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Students win six trophies at Computer Science Games

Best Concordia performance ever in 11-year history of nationwide competition
March 25, 2013

From left: Josh Whatley and Deven Collette, winning team captains. | Photo courtesy of SCS Concordia
From left: Josh Whatley and Deven Collette, winning team captains. | Photo courtesy of SCS Concordia
Concordia students have brought home six trophies from the 11th annual Computer Science Games (CS Games), hosted by Laval University in Quebec City, March 15 to 17. Teams from the Faculty of Engineering and Computer Science finished in first place in the Corporate Challenge category, second in Database Scripting, and third in the categories of Sports, Team Software Engineering, Gaming and Artificial Intelligence. Twenty-two teams from across Canada as well as the northeastern United States took part in the event.
 
Members of the Software Engineering and Computer Science Association (SCS Concordia) were delighted at the performance of the two Concordia undergraduate teams. Josh Whatley, VP Competitions for SCS Concordia, said “Our success at this year’s event is a reflection of our preparation.”
 
The selection process for competing in the games started during the fall term of 2012. A series of tryouts was held, during which students were trained to be ready for the challenges they would face.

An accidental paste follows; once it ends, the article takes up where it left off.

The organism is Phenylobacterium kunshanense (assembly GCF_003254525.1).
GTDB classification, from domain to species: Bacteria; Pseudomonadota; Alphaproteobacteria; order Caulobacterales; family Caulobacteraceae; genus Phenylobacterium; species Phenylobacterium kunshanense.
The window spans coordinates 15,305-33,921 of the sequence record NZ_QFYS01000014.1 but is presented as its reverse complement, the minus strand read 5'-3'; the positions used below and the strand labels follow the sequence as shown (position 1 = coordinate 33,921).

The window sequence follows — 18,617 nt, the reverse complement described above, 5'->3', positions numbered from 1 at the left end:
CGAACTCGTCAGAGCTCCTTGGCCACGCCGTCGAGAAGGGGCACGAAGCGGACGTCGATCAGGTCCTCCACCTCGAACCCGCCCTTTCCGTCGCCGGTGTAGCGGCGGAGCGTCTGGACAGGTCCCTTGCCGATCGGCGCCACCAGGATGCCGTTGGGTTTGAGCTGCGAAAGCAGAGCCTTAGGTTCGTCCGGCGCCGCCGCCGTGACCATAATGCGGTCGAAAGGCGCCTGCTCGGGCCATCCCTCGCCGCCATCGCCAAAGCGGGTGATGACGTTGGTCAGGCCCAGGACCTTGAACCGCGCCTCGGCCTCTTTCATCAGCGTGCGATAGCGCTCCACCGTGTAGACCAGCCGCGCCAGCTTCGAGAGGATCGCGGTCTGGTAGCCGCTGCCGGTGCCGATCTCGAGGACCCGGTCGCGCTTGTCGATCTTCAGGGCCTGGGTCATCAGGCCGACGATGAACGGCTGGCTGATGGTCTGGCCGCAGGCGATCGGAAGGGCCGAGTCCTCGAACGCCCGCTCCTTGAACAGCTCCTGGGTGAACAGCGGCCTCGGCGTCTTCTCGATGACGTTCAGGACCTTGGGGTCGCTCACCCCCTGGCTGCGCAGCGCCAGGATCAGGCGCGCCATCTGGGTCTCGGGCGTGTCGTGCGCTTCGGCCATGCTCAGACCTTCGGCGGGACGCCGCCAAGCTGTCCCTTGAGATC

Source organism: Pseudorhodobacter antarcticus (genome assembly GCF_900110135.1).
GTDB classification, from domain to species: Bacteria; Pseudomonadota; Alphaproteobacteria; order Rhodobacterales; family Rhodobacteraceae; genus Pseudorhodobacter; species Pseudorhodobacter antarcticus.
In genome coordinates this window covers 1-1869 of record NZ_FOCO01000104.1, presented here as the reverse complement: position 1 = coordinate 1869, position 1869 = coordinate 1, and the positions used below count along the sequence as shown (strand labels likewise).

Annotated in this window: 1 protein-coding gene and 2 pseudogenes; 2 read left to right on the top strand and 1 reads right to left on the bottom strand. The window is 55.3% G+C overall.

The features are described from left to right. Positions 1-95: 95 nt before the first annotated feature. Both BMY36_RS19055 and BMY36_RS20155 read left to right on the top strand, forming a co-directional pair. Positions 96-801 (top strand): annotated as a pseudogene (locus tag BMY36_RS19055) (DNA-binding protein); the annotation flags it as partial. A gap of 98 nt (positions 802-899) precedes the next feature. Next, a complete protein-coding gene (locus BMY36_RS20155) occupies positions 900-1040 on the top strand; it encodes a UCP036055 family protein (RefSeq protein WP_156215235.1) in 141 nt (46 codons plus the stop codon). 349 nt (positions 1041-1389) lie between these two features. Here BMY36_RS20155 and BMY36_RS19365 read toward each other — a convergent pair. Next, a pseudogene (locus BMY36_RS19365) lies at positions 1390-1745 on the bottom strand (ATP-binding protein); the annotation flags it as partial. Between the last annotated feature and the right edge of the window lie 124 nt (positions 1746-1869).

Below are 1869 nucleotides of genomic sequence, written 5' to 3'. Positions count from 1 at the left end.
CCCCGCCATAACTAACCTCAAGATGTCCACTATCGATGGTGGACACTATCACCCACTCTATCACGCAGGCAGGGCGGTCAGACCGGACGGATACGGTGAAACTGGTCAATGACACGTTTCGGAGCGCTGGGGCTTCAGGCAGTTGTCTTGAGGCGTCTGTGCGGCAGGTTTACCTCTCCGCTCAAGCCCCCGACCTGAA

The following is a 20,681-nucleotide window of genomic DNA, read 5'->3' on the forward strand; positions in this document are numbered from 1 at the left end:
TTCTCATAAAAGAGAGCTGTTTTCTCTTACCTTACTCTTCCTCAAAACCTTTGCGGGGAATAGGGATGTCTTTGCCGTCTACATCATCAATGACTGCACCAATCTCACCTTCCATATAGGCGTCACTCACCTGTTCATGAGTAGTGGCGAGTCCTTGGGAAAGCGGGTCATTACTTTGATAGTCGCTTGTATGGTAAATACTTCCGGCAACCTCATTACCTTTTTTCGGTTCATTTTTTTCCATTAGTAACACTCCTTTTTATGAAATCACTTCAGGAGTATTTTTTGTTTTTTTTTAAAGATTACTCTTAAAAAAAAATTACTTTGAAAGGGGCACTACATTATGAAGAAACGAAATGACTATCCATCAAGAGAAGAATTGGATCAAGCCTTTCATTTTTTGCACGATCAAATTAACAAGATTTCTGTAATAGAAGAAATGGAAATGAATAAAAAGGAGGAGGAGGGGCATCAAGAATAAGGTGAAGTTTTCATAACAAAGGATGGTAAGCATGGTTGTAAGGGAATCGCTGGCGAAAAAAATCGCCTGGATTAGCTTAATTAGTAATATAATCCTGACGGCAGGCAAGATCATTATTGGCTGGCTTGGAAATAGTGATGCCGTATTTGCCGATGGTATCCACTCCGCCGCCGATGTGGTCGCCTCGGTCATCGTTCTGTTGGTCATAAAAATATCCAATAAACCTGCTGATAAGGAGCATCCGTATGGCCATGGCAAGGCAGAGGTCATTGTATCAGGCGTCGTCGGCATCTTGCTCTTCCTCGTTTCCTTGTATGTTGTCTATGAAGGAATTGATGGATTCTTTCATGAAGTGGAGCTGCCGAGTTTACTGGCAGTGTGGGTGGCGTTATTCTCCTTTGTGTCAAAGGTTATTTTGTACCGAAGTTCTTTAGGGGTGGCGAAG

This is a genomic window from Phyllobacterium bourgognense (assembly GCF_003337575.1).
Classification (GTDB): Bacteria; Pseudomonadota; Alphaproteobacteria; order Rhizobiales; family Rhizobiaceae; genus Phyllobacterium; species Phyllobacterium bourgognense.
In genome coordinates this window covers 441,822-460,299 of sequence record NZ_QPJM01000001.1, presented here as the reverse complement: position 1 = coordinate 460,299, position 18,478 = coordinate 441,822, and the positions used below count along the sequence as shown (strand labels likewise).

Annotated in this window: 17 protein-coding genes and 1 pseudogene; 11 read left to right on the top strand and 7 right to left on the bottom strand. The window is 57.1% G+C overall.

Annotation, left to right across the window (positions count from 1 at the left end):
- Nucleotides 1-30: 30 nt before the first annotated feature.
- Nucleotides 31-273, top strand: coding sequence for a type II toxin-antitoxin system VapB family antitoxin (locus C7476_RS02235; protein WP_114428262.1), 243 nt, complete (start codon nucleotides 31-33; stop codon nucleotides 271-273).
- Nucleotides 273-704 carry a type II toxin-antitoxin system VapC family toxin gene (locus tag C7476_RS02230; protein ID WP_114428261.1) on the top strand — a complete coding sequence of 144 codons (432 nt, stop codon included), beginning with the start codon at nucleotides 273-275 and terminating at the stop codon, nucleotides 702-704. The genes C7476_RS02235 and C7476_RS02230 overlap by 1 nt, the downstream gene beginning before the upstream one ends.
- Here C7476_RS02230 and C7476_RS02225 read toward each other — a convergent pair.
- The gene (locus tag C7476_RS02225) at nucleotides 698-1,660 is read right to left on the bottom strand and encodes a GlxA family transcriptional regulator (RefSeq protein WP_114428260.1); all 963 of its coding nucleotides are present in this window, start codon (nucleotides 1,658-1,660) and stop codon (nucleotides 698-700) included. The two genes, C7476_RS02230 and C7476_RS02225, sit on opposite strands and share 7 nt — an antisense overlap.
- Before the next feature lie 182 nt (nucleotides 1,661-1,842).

“The competition for the 20 final spots was fierce,” said Whatley, who is currently in his third year of software engineering. “An average of 40 students participated in each tryout. It was definitely very hard to select the members of the delegation for this year.”
 
The participation was made special by the presence of many first-year students on the second of Concordia’s two teams. Deven Collette, captain of the second team and VP Social at SCS, was impressed with these students. “They certainly challenged their more experienced peers,” he says. “Bringing in first-year students helps us nurture a new generation of successful participants.”
 
CS Games started in 2003 at McGill University, and later expanded beyond that university to include participants from all over North America. The competitions cover the whole range of the computing field, with topics ranging from Artificial Intelligence to Embedded Software Design. To date, more than 30 universities have participated in the CS Games, including some of the biggest names in engineering and computer science, such as the Massachusetts Institute of Technology, Harvard University and University of Waterloo.
 
For Whatley, and the rest of SCS Concordia, now is the time to look forward to next year’s competition. “This year was a great achievement for us. We learned how to succeed. The goal now is to use this to be ready to perform even better next time around.”
 
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